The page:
It's so easy to get nervous when you pick the paper up or watch television and the fear mongering plastered everywhere. We see things like prices are about to drop by 40% and the market is about to crash, it's no wonder that people get disenchanted with the reporting.
Why does this fear mongering happen?
Unfortunately, news sells, and often bad news provides a punchier and more-clickable headline than good. Many news outlets or even individuals will use these sensationalised exaggerated claims to either pull in viewers, readers or to gain their own personal 15 minutes of fame.
Cate Bakos, a buyer’s agent out of Melbourne said: “It's terrifying a lot of buyers. People can easily get wobbled when they're about to do something or have just done something and then see a headline like 40% price crashing in a city like Melbourne or Sydney. And we have to remind ourselves that that's an enormous figure, and it would be unprecedented.
“Looking at the integrity of the data, and data can be manipulated in so many ways that when we look at headlines like that, there's not a lot of integrity there. We certainly have data to suggest that areas have come off, and it's clear that we're in a buyers’ market. When we contrast it with the height of the sellers’ market last year, the figure is always a median price. So, we've got to remember that that's a midpoint or we're looking at median figures. And that doesn't mean that every single property is treated the same.
“In fact, in some areas, properties hold firm or demonstrate a little bit of growth. It's not just postcodes, it's dwelling types as well. So more than ever, we have to look at the data carefully, because markets can't just be defined with one figure.”
What is the fixation with medians?
There seems to be this strange fixation with medians. A median is obviously the midpoint in range. It indicates where the majority of people are buying, but it has nothing to do with values.
Cate explained: “You can have a month where you've got some houses that are large family homes in established areas with high land value. And that can drive a median price because of the nature of the sale. It might be that you get more houses like that selling towards the end of spring because families are gearing up for a change for Christmas. So, there's lots of market nuances and seasonal changes that can affect median, and we have to be really careful about how we cut the data. And also, when we look at how houses and units are qualified, units can incorporate a broad array of property types. And it's also down to how the agents record the sale.
“So, some of our data that we rely on is very flimsy indeed, and it really pays to have a careful look at the data. You might see these hotspot areas in little suburbs you've never heard of, and it's because somebody sold a farm site or they've sold an enormous piece of land, and all of the sudden, the area is showing a sale that's an anomaly result.”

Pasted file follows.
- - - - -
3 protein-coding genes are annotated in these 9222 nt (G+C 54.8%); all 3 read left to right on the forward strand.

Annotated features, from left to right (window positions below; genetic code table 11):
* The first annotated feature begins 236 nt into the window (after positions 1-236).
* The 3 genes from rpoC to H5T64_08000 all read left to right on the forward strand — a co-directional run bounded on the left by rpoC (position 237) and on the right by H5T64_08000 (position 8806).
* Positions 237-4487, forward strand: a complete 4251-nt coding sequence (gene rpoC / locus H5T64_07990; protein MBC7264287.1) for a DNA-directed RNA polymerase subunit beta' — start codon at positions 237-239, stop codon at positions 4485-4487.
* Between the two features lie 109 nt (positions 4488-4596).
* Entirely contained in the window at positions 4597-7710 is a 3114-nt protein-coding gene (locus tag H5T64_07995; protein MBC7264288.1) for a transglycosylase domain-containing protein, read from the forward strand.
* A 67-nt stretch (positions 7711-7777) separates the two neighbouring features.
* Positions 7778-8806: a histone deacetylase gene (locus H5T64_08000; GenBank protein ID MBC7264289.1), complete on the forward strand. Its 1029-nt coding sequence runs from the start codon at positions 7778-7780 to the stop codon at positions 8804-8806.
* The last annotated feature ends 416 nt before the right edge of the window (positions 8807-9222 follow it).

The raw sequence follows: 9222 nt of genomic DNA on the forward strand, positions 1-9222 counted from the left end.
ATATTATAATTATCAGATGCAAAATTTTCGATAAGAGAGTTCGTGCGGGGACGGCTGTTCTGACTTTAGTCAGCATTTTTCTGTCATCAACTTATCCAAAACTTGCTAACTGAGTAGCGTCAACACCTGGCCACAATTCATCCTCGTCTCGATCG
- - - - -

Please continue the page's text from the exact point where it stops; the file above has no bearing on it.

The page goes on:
How much can you tell on a month-to-month basis?
It is surprising how much emphasis is put on month-to-month stats, when it is so little you can really learn from them. Even yearly results can only show so much about market changes. To grasp a real understanding of what is happening, you have to look back five, even ten years.
Cate agreed: “Every now and then, you'll see a sale type that had a different set of circumstances around it, and even that can skew the data. So, for example, when we're looking at recent comparable sales analysis, we might see some results that stand out as though it might be much higher than we would've anticipated or much lower. And so, we can call the agent and say, "Hey, can you tell me about that sales result? Why was it so high?" And they might say there were two really emotionally driven bidders there at auction that day, and they had very emotional needs to have that property, and they took it well beyond reserve.
“Or if it was a bargain buy, we might ask them why it was so low. And it could be that the vendor needed a very fast sale, or they had really tricky settlement requirements, or it could've been a badly tenanted property, and the tenant was a nightmare and presented badly. There's so many behind the scenes reasons for the data anomalies, and it's impossible to cover them all. But if you're doing careful due diligence, you've got to be prepared to pick up the phone and have a chat.”
Stay tuned for more articles from Real Estate Talk, a trusted source for real estate investors, new and old.